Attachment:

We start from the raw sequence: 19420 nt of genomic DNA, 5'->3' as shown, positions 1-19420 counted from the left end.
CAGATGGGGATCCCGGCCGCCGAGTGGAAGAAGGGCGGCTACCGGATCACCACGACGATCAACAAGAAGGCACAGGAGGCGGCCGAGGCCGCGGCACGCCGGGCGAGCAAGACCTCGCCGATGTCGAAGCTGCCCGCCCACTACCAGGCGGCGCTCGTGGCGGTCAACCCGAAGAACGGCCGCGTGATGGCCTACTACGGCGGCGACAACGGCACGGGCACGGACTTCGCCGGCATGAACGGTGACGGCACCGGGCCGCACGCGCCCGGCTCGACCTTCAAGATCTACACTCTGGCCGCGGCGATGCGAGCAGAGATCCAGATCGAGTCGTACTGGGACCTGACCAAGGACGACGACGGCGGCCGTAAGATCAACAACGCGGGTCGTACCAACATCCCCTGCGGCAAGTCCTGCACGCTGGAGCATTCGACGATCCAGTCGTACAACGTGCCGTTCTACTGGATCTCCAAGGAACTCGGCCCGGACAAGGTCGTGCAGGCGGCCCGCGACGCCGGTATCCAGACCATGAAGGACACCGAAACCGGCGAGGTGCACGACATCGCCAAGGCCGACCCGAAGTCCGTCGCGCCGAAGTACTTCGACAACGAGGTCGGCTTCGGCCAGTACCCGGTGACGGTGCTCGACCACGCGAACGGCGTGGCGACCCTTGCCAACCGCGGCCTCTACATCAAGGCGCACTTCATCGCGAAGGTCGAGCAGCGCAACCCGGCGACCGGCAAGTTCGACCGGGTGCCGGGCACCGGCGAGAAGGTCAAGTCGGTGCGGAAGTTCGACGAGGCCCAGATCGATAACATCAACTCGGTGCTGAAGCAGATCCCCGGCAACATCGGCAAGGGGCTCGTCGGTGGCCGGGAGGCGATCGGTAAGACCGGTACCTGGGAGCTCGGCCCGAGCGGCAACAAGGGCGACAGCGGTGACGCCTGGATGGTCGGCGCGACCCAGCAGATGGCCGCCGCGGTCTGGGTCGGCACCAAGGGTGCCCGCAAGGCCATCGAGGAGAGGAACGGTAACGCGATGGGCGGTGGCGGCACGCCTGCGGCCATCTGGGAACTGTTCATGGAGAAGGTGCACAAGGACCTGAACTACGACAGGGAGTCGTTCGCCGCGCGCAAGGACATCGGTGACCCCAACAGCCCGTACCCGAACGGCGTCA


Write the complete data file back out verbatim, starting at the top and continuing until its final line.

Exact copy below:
We start from the raw sequence: 19420 nt of genomic DNA, 5'->3' as shown, positions 1-19420 counted from the left end.
CAGATGGGGATCCCGGCCGCCGAGTGGAAGAAGGGCGGCTACCGGATCACCACGACGATCAACAAGAAGGCACAGGAGGCGGCCGAGGCCGCGGCACGCCGGGCGAGCAAGACCTCGCCGATGTCGAAGCTGCCCGCCCACTACCAGGCGGCGCTCGTGGCGGTCAACCCGAAGAACGGCCGCGTGATGGCCTACTACGGCGGCGACAACGGCACGGGCACGGACTTCGCCGGCATGAACGGTGACGGCACCGGGCCGCACGCGCCCGGCTCGACCTTCAAGATCTACACTCTGGCCGCGGCGATGCGAGCAGAGATCCAGATCGAGTCGTACTGGGACCTGACCAAGGACGACGACGGCGGCCGTAAGATCAACAACGCGGGTCGTACCAACATCCCCTGCGGCAAGTCCTGCACGCTGGAGCATTCGACGATCCAGTCGTACAACGTGCCGTTCTACTGGATCTCCAAGGAACTCGGCCCGGACAAGGTCGTGCAGGCGGCCCGCGACGCCGGTATCCAGACCATGAAGGACACCGAAACCGGCGAGGTGCACGACATCGCCAAGGCCGACCCGAAGTCCGTCGCGCCGAAGTACTTCGACAACGAGGTCGGCTTCGGCCAGTACCCGGTGACGGTGCTCGACCACGCGAACGGCGTGGCGACCCTTGCCAACCGCGGCCTCTACATCAAGGCGCACTTCATCGCGAAGGTCGAGCAGCGCAACCCGGCGACCGGCAAGTTCGACCGGGTGCCGGGCACCGGCGAGAAGGTCAAGTCGGTGCGGAAGTTCGACGAGGCCCAGATCGATAACATCAACTCGGTGCTGAAGCAGATCCCCGGCAACATCGGCAAGGGGCTCGTCGGTGGCCGGGAGGCGATCGGTAAGACCGGTACCTGGGAGCTCGGCCCGAGCGGCAACAAGGGCGACAGCGGTGACGCCTGGATGGTCGGCGCGACCCAGCAGATGGCCGCCGCGGTCTGGGTCGGCACCAAGGGTGCCCGCAAGGCCATCGAGGAGAGGAACGGTAACGCGATGGGCGGTGGCGGCACGCCTGCGGCCATCTGGGAACTGTTCATGGAGAAGGTGCACAAGGACCTGAACTACGACAGGGAGTCGTTCGCCGCGCGCAAGGACATCGGTGACCCCAACAGCCCGTACCCGAACGGCGTCA